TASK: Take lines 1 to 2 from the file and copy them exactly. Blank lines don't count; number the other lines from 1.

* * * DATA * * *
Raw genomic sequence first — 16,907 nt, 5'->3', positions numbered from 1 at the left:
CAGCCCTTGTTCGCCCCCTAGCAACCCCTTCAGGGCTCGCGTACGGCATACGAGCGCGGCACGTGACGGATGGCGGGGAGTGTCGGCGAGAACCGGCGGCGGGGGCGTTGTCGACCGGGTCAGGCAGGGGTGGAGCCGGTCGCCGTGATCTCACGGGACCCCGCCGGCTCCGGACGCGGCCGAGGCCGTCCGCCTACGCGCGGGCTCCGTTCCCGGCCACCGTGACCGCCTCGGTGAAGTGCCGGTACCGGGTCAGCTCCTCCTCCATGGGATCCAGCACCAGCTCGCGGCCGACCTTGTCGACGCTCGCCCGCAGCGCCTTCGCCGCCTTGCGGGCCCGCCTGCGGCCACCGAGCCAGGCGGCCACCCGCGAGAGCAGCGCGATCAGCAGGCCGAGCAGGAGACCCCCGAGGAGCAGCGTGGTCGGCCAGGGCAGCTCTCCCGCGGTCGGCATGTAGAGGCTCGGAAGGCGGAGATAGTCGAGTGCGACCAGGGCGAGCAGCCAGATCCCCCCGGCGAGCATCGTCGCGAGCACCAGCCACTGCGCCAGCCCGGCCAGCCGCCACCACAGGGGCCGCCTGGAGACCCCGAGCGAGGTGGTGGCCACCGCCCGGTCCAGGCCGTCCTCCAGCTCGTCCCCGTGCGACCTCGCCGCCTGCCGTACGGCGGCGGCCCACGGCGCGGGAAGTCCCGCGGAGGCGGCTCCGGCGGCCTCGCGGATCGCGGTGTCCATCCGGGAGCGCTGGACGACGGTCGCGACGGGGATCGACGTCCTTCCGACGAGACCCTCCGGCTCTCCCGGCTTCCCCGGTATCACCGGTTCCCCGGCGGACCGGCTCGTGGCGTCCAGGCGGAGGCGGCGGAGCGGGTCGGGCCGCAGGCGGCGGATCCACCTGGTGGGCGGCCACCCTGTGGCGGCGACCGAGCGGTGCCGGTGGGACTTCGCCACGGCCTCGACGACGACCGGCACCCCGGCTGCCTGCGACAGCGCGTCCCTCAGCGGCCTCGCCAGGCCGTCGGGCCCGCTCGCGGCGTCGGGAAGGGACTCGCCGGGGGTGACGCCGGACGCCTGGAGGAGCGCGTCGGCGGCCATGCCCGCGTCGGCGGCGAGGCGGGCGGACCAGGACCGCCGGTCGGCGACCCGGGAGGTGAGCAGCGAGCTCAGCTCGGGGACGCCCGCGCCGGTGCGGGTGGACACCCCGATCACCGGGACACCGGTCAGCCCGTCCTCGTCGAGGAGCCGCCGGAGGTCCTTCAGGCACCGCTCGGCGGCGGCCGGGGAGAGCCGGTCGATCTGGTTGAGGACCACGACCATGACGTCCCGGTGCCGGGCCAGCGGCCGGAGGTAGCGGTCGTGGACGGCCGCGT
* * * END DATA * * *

Raw genomic sequence first — 16,907 nt, 5'->3', positions numbered from 1 at the left:
CAGCCCTTGTTCGCCCCCTAGCAACCCCTTCAGGGCTCGCGTACGGCATACGAGCGCGGCACGTGACGGATGGCGGGGAGTGTCGGCGAGAACCGGCGGCGGGGGCGTTGTCGACCGGGTCAGGCAGGGGTGGAGCCGGTCGCCGTGATCTCACGGGACCCCGCCGGCTCCGGACGCGGCCGAGGCCGTCCGCCTACGCGCGGGCTCCGTTCCCGGCCACCGTGACCGCCTCGGTGAAGTGCCGGTACCGGGTCAGCTCCTCCTCCATGGGATCCAGCACCAGCTCGCGGCCGACCTTGTCGACGCTCGCCCGCAGCGCCTTCGCCGCCTTGCGGGCCCGCCTGCGGCCACCGAGCCAGGCGGCCACCCGCGAGAGCAGCGCGATCAGCAGGCCGAGCAGGAGACCCCCGAGGAGCAGCGTGGTCGGCCAGGGCAGCTCTCCCGCGGTCGGCATGTAGAGGCTCGGAAGGCGGAGATAGTCGAGTGCGACCAGGGCGAGCAGCCAGATCCCCCCGGCGAGCATCGTCGCGAGCACCAGCCACTGCGCCAGCCCGGCCAGCCGCCACCACAGGGGCCGCCTGGAGACCCCGAGCGAGGTGGTGGCCACCGCCCGGTCCAGGCCGTCCTCCAGCTCGTCCCCGTGCGACCTCGCCGCCTGCCGTACGGCGGCGGCCCACGGCGCGGGAAGTCCCGCGGAGGCGGCTCCGGCGGCCTCGCGGATCGCGGTGTCCATCCGGGAGCGCTGGACGACGGTCGCGACGGGGATCGACGTCCTTCCGACGAGACCCTCCGGCTCTCCCGGCTTCCCCGGTATCACCGGTTCCCCGGCGGACCGGCTCGTGGCGTCCAGGCGGAGGCGGCGGAGCGGGTCGGGCCGCAGGCGGCGGATCCACCTGGTGGGCGGCCACCCTGTGGCGGCGACCGAGCGGTGCCGGTGGGACTTCGCCACGGCCTCGACGACGACCGGCACCCCGGCTGCCTGCGACAGCGCGTCCCTCAGCGGCCTCGCCAGGCCGTCGGGCCCGCTCGCGGCGTCGGGAAGGGACTCGCCGGGGGTGACGCCGGACGCCTGGAGGAGCGCGTCGGCGGCCATGCCCGCGTCGGCGGCGAGGCGGGCGGACCAGGACCGCCGGTCGGCGACCCGGGAGGTGAGCAGCGAGCTCAGCTCGGGGACGCCCGCGCCGGTGCGGGTGGACACCCCGATCACCGGGACACCGGTCAGCCCGTCCTCGTCGAGGAGCCGCCGGAGGTCCTTCAGGCACCGCTCGGCGGCGGCCGGGGAGAGCCGGTCGATCTGGTTGAGGACCACGACCATGACGTCCCGGTGCCGGGCCAGCGGCCGGAGGTAGCGGTCGTGGACGGCCGCGT